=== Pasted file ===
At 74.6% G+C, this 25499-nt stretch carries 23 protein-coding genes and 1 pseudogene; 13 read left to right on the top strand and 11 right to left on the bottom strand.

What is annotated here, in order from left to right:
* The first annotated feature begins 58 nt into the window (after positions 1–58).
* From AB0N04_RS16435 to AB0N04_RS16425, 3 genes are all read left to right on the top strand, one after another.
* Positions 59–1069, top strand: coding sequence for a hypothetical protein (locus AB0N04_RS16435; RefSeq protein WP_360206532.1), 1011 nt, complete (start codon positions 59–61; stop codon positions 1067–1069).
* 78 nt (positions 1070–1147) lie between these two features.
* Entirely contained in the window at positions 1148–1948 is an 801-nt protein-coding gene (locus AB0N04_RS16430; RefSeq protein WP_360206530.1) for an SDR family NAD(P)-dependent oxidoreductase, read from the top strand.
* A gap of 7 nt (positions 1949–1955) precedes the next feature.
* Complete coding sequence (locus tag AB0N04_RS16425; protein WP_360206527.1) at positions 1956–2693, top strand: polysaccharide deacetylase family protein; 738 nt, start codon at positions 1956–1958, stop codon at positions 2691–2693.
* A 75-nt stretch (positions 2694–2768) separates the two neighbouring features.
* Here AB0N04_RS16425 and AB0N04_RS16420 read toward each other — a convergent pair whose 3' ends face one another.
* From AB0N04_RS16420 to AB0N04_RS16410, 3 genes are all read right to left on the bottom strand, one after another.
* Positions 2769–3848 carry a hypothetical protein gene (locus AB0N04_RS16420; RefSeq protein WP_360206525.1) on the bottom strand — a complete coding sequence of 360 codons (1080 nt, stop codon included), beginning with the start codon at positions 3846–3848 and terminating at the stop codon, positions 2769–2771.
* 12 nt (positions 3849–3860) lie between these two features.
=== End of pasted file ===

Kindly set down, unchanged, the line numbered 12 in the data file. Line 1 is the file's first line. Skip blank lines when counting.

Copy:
* From AB0N04_RS16420 to AB0N04_RS16410, 3 genes are all read right to left on the bottom strand, one after another.